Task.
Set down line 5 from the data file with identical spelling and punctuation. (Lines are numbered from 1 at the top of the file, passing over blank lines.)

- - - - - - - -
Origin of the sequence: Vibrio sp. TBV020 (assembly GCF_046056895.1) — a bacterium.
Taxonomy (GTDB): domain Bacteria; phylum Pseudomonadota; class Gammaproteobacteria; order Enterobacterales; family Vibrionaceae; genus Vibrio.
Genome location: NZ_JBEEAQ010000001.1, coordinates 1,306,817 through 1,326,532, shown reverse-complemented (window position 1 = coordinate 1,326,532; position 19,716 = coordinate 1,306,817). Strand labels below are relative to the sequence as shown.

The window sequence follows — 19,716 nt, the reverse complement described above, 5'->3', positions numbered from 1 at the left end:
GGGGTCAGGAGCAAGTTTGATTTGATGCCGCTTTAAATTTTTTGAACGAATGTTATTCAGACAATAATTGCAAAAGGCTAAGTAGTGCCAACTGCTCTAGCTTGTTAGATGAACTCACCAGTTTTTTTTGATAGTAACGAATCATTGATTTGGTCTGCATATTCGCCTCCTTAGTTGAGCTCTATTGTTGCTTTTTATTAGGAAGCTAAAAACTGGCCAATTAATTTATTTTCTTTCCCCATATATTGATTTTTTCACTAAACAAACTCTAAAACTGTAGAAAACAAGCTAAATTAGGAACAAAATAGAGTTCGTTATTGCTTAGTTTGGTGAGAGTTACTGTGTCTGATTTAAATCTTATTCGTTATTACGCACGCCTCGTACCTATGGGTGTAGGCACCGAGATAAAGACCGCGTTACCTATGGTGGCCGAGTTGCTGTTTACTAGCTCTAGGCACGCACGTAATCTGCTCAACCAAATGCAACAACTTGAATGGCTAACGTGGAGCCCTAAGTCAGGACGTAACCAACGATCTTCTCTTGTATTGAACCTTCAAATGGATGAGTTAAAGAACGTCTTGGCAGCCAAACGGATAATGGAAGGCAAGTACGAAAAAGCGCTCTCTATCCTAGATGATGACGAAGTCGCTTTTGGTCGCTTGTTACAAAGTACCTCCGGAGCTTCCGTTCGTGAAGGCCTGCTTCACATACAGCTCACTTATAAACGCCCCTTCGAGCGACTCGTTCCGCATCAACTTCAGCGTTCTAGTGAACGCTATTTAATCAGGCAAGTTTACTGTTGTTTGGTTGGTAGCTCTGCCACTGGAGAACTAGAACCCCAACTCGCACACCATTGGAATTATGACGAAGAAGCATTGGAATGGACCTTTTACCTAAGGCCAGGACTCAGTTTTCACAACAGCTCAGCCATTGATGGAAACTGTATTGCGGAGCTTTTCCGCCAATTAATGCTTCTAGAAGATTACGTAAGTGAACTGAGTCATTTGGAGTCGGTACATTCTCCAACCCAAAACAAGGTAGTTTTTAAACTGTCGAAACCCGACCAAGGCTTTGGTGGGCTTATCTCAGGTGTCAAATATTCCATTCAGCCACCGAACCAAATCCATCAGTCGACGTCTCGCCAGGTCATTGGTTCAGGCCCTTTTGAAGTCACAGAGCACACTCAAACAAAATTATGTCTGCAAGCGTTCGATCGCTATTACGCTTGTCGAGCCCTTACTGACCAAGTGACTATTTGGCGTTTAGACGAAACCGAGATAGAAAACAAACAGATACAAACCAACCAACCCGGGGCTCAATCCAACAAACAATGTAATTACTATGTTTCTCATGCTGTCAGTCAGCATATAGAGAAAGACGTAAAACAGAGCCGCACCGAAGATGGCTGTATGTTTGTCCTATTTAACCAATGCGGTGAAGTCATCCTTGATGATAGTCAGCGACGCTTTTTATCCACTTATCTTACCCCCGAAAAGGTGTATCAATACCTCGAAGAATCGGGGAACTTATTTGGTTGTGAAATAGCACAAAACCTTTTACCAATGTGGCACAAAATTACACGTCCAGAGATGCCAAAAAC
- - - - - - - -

GGGGTCAGGAGCAAGTTTGATTTGATGCCGCTTTAAATTTTTTGAACGAATGTTATTCAGACAATAATTGCAAAAGGCTAAGTAGTGCCAACTGCTCTAGCTTGTTAGATGAACTCACCAGTTTTTTTTGATAGTAACGAATCATTGATTTGGTCTGCATATTCGCCTCCTTAGTTGAGCTCTATTGTTGCTTTTTATTAGGAAGCTAAAAACTGGCCAATTAATTTATTTTCTTTCCCCATATATTGATTTTTTCACTAAACAAACTCTAAAACTGTAGAAAACAAGCTAAATTAGGAACAAAATAGAGTTCGTTATTGCTTAGTTTGGTGAGAGTTACTGTGTCTGATTTAAATCTTATTCGTTATTACGCACGCCTCGTACCTATGGGTGTAGGCACCGAGATAAAGACCGCGTTACCTATGGTGGCCGAGTTGCTGTTTACTAGCTCTAGGCACGCACGTAATCTGCTCAACCAAATGCAACAACTTGAATGGCTAACGTGGAGCCCTAAGTCAGGACGTAACCAACGATCTTCTCTTGTATTGAACCTTCAAATGGATGAGTTAAAGAACGTCTTGGCAGCCAAACGGATAATGGAAGGCAAGTACGAAAAAGCGCTCTCTATCCTAGATGATGACGAAGTCGCTTTTGGTCGCTTGTTACAAAGTACCTCCGGAGCTTCCGTTCGTGAAGGCCTGCTTCACATACAGCTCACTTATAAACGCCCCTTCGAGCGACTCGTTCCGCATCAACTTCAGCGTTCTAGTGAACGCTATTTAATCAGGCAAGTTTACTGTTGTTTGGTTGGTAGCTCTGCCACTGGAGAACTAGAACCCCAACTCGCACACCATTGGAATTATGACGAAGAAGCATTGGAATGGACCTTTTACCTAAGGCCAGGACTCAGTTTTCACAACAGCTCAGCCATTGATGGAAACTGTATTGCGGAGCTTTTCCGCCAATTAATGCTTCTAGAAGATTACGTAAGTGAACTGAGTCATTTGGAGTCGGTACATTCTCCAACCCAAAACAAGGTAGTTTTTAAACTGTCGAAACCCGACCAAGGCTTTGGTGGGCTTATCTCAGGTGTCAAATATTCCATTCAGCCACCGAACCAAATCCATCAGTCGACGTCTCGCCAGGTCATTGGTTCAGGCCCTTTTGAAGTCACAGAGCACACTCAAACAAAATTATGTCTGCAAGCGTTCGATCGCTATTACGCTTGTCGAGCCCTTACTGACCAAGTGACTATTTGGCGTTTAGACGAAACCGAGATAGAAAACAAACAGATACAAACCAACCAACCCGGGGCTCAATCCAACAAACAATGTAATTACTATGTTTCTCATGCTGTCAGTCAGCATATAGAGAAAGACGTAAAACAGAGCCGCACCGAAGATGGCTGTATGTTTGTCCTATTTAACCAATGCGGTGAAGTCATCCTTGATGATAGTCAGCGACGCTTTTTATCCACTTATCTTACCCCCGAAAAGGTGTATCAATACCTCGAAGAATCGGGGAACTTATTTGGTTGTGAAATAGCACAAAACCTTTTACCAATGTGGCACAAAATTACACGTCCAGAGATGCCAAAAAC